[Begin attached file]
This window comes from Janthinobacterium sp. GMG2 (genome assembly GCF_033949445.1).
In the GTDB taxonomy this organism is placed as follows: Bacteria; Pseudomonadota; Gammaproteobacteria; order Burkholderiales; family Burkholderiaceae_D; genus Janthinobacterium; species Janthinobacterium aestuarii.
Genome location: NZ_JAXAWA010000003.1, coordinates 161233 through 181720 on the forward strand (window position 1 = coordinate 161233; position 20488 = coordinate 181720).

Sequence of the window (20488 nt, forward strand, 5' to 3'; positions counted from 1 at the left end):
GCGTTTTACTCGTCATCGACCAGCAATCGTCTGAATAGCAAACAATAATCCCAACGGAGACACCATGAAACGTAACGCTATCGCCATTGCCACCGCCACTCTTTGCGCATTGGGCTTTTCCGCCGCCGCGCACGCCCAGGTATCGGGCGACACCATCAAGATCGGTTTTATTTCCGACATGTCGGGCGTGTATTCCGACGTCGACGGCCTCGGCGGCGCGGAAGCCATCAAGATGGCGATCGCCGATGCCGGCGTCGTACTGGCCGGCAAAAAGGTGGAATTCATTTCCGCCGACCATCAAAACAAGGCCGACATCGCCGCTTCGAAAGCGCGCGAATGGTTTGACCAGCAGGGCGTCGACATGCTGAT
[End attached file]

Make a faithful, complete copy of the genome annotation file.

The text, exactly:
This window comes from Janthinobacterium sp. GMG2 (genome assembly GCF_033949445.1).
In the GTDB taxonomy this organism is placed as follows: Bacteria; Pseudomonadota; Gammaproteobacteria; order Burkholderiales; family Burkholderiaceae_D; genus Janthinobacterium; species Janthinobacterium aestuarii.
Genome location: NZ_JAXAWA010000003.1, coordinates 161233 through 181720 on the forward strand (window position 1 = coordinate 161233; position 20488 = coordinate 181720).

Sequence of the window (20488 nt, forward strand, 5' to 3'; positions counted from 1 at the left end):
GCGTTTTACTCGTCATCGACCAGCAATCGTCTGAATAGCAAACAATAATCCCAACGGAGACACCATGAAACGTAACGCTATCGCCATTGCCACCGCCACTCTTTGCGCATTGGGCTTTTCCGCCGCCGCGCACGCCCAGGTATCGGGCGACACCATCAAGATCGGTTTTATTTCCGACATGTCGGGCGTGTATTCCGACGTCGACGGCCTCGGCGGCGCGGAAGCCATCAAGATGGCGATCGCCGATGCCGGCGTCGTACTGGCCGGCAAAAAGGTGGAATTCATTTCCGCCGACCATCAAAACAAGGCCGACATCGCCGCTTCGAAAGCGCGCGAATGGTTTGACCAGCAGGGCGTCGACATGCTGAT